On the first of this year, National Geographic researcher Jeff Chen set off on a walk across the East Coast of Taiwan, an exploration he’s calling A Walk on my Ethnic Lines, to explore his multi-ethnic identity. For 260 miles over the span of three weeks, he’s been filming, photographing, audio recording and blogging his journey to explore the other half of his ethnicity. We asked him to write up a bit about his trip so far.
It’s 4:10 a.m., and we have to go pray. I’m not cut out for monastery life.
For the past two nights, my longtime friend and I have been sleeping at a Buddhist monastery on the East Coast of Taiwan, eating vegetarian food, shoveling cement, making chocolate candies, and mopping the temple floor.
I’m here on a self-administered project I’ve decided to call A Walk on my Ethnic Lines. This exploration of my ethnic identity has been bubbling around in the depths of my gut for some years now, so when the opportunity came for me to fly to Taiwan this winter, I took it.
It’s not the first time I’ve been here, but it is the first time I’ve been here with a critical eye on the half of me who is formed on this island. My other half, I would argue, is something along the lines of White American.
I started walking a week ago more than a hundred kilometers north of where I am now. My travel plans were to walk south and meet people. I’ve hitched a couple of rides and taken a short train ride, but they were all either tangential to meeting people or for the sake of convenience to some of my hosts. I’ve slept by train tracks and staked a tent near waterfalls. Today is the start of the second segment of our walk – 150 km to Taitung, a comparatively larger city than what we’ve seen so far.
The start of the trip was just like any beginning to anything that isn’t well planned: different. After a coffee at a café on the cliffside coast above Dali, we headed south. The weather was cool, but our walking subdued most of the cold. We’d been walking on a coastal road that most cars abandoned once a faster route opened. It’s mostly tractor trailers now. Sometimes even tractor trailers towing tractor trailers.
The thing about walking is that it’s accessible to most people across the world and it really helps you understand the land. People take note of what you’re doing and ask questions. Questions turn into conversations, and then there’s an exchange of cultural information that’s priceless. For the world to meet one another is an endless opportunity of both inner and outer exploration. It’s that simple.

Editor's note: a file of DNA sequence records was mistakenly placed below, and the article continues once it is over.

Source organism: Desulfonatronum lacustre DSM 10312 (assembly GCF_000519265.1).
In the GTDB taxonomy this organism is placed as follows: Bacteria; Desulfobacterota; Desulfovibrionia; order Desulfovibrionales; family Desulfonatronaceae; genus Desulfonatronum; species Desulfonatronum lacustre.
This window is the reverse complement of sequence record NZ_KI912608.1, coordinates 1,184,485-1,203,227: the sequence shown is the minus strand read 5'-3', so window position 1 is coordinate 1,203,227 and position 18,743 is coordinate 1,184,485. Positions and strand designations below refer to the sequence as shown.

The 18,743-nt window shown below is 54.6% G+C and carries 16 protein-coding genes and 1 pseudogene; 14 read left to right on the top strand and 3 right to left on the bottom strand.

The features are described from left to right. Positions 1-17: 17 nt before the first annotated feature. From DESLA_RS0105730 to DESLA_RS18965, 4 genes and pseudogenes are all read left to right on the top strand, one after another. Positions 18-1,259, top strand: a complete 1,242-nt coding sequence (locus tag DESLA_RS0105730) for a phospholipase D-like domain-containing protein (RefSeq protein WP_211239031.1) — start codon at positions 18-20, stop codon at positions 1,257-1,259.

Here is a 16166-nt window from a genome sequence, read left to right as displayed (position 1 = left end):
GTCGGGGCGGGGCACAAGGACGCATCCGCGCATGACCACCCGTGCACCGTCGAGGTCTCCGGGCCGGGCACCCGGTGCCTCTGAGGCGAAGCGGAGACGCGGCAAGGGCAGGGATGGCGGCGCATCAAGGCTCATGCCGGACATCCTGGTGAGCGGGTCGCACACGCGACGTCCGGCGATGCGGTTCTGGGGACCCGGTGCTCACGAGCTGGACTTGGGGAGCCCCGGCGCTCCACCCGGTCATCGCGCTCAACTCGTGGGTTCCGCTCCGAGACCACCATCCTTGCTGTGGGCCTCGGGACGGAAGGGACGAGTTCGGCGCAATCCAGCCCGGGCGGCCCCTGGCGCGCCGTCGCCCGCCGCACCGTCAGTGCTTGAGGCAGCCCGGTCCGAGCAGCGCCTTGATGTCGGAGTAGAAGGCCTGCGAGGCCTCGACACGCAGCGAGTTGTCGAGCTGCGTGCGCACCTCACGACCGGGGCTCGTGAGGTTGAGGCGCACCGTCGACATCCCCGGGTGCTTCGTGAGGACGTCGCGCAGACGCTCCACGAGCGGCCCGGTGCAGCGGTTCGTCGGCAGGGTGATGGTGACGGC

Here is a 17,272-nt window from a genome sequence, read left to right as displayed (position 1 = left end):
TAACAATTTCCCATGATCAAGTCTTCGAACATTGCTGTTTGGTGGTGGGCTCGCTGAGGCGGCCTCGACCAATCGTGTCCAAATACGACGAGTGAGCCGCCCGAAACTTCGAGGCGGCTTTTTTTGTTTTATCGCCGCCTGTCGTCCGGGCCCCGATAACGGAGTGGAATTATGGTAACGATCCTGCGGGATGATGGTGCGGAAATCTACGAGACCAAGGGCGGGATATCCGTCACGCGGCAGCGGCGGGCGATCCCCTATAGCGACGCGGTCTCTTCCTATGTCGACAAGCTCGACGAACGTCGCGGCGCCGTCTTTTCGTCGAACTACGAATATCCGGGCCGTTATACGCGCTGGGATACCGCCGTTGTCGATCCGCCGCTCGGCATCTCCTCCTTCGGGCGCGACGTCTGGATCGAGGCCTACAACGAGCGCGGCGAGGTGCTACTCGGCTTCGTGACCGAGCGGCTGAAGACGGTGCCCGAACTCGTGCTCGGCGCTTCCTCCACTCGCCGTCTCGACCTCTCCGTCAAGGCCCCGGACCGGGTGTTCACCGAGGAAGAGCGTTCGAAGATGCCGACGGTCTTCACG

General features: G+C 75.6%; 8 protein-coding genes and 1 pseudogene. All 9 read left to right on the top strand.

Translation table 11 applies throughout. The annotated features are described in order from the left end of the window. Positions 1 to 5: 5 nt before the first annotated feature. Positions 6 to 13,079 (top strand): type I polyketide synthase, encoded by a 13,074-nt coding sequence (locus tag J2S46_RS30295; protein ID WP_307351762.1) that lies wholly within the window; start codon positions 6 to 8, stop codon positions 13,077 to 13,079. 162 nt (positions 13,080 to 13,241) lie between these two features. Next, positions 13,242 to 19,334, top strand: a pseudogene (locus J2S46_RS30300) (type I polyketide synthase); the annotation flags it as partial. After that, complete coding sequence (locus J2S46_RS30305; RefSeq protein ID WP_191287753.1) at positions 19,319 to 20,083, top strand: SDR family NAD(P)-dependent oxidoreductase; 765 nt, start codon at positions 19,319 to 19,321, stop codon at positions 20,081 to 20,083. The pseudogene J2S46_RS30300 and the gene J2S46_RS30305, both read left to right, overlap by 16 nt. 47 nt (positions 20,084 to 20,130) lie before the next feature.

In I-lan, we stayed with my mother’s-friend’s-mother’s-sister for a night. We were getting ready to leave town, but day was turning to night fast. A kid we met helped us ask his middle school if we could spend the night in the school yard. After a welcoming “yes” from an English teacher, the assistant principal turned us away. No worries. I understand.
But as we were leaving, it began to rain. Bummer. We donned our goofy ponchos for the first time and searched for the local university. The security guard told us to stake out in the basement of their student union. In the morning, we awoke to an elderly crowd exercising to their favorite tunes. The mosquitoes kept me awake, so I wandered around. The floor above the exercise troupe was partner dancing to tango music. It was like a nightclub, except in the morning, and with old people. The elderly here are far more active than those I’ve seen elsewhere. Our second wake-up call was students milling around from class to class.
Eight kilometers later, we met a man that had seen us down the road. He bought us “binlang,” an addictive nut that’s chewed in Taiwan. After meeting some of his friends, we stepped into their abandoned house, had tea, and watched them gamble paper bills and dominoes. They were kind to us, and at the moment, that’s all that mattered. Later, we had coffee at a Mazda dealership and chatted with a salesman.
After a short evening train ride and a sloppy night-market meal, we went back to the train station to sleep under a covering that seemed to overlook just the tracks. In the morning, we awoke to a spectacular view of the mountains. A kind station worker gave us a lift closer to Taroko National Park, and said that travelers can always use a helping hand.
I got more than my share of worldly wisdom after sleeping under the roar of the many waterfalls in the park. We hit the road again in the morning, keeping in mind that we needed to get to this charity organization by nightfall. We stopped at a 7-Eleven for an afternoon snack.
As we were leaving, I saw a sign that pointed to the Tzu-Chi Academy.
Our afternoon hunger landed us exactly where we needed to be. We walked to the monastery, dropped our packs in front of the temple, and went in for an evening prayer, as directed by the man who greeted us at the entrance.
There we spent two nights of 3:50 a.m. wake-ups, 2-hour prayers, chores throughout the morning, and a visit to an even larger temple boasting a mosaic of Buddha holding the Earth. After living in monastic order, we’re on the road again, now with no order to our travels except a road going south.
Stay tuned for more of Jeff’s reflections from the road.
Photos: top, Stephen Fleg; bottom two, Jeff Chen